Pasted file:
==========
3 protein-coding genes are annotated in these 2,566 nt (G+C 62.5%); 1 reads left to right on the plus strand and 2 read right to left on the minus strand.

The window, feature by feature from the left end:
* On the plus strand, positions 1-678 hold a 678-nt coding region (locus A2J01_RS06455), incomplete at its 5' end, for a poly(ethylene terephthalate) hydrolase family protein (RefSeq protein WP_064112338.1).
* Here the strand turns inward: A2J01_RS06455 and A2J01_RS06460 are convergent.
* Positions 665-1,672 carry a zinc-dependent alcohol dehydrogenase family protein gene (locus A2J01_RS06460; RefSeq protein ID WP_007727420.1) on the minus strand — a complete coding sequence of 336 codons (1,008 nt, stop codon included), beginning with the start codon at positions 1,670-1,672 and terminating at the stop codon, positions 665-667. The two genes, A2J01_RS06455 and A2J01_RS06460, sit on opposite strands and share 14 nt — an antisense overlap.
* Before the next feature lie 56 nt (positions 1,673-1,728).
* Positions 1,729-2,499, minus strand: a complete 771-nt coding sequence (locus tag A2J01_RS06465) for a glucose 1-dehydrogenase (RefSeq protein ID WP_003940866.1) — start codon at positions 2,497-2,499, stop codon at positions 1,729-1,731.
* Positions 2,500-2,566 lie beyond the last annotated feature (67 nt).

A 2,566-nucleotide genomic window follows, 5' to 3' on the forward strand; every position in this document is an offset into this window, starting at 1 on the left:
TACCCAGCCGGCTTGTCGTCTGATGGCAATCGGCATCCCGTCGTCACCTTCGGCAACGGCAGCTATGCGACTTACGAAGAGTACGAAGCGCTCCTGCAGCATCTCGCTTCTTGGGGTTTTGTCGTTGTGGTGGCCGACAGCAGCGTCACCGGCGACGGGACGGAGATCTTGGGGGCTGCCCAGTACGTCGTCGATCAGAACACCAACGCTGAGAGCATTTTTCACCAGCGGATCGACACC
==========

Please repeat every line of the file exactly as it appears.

3 protein-coding genes are annotated in these 2,566 nt (G+C 62.5%); 1 reads left to right on the plus strand and 2 read right to left on the minus strand.

The window, feature by feature from the left end:
* On the plus strand, positions 1-678 hold a 678-nt coding region (locus A2J01_RS06455), incomplete at its 5' end, for a poly(ethylene terephthalate) hydrolase family protein (RefSeq protein WP_064112338.1).
* Here the strand turns inward: A2J01_RS06455 and A2J01_RS06460 are convergent.
* Positions 665-1,672 carry a zinc-dependent alcohol dehydrogenase family protein gene (locus A2J01_RS06460; RefSeq protein ID WP_007727420.1) on the minus strand — a complete coding sequence of 336 codons (1,008 nt, stop codon included), beginning with the start codon at positions 1,670-1,672 and terminating at the stop codon, positions 665-667. The two genes, A2J01_RS06455 and A2J01_RS06460, sit on opposite strands and share 14 nt — an antisense overlap.
* Before the next feature lie 56 nt (positions 1,673-1,728).
* Positions 1,729-2,499, minus strand: a complete 771-nt coding sequence (locus tag A2J01_RS06465) for a glucose 1-dehydrogenase (RefSeq protein ID WP_003940866.1) — start codon at positions 2,497-2,499, stop codon at positions 1,729-1,731.
* Positions 2,500-2,566 lie beyond the last annotated feature (67 nt).

A 2,566-nucleotide genomic window follows, 5' to 3' on the forward strand; every position in this document is an offset into this window, starting at 1 on the left:
TACCCAGCCGGCTTGTCGTCTGATGGCAATCGGCATCCCGTCGTCACCTTCGGCAACGGCAGCTATGCGACTTACGAAGAGTACGAAGCGCTCCTGCAGCATCTCGCTTCTTGGGGTTTTGTCGTTGTGGTGGCCGACAGCAGCGTCACCGGCGACGGGACGGAGATCTTGGGGGCTGCCCAGTACGTCGTCGATCAGAACACCAACGCTGAGAGCATTTTTCACCAGCGGATCGACACC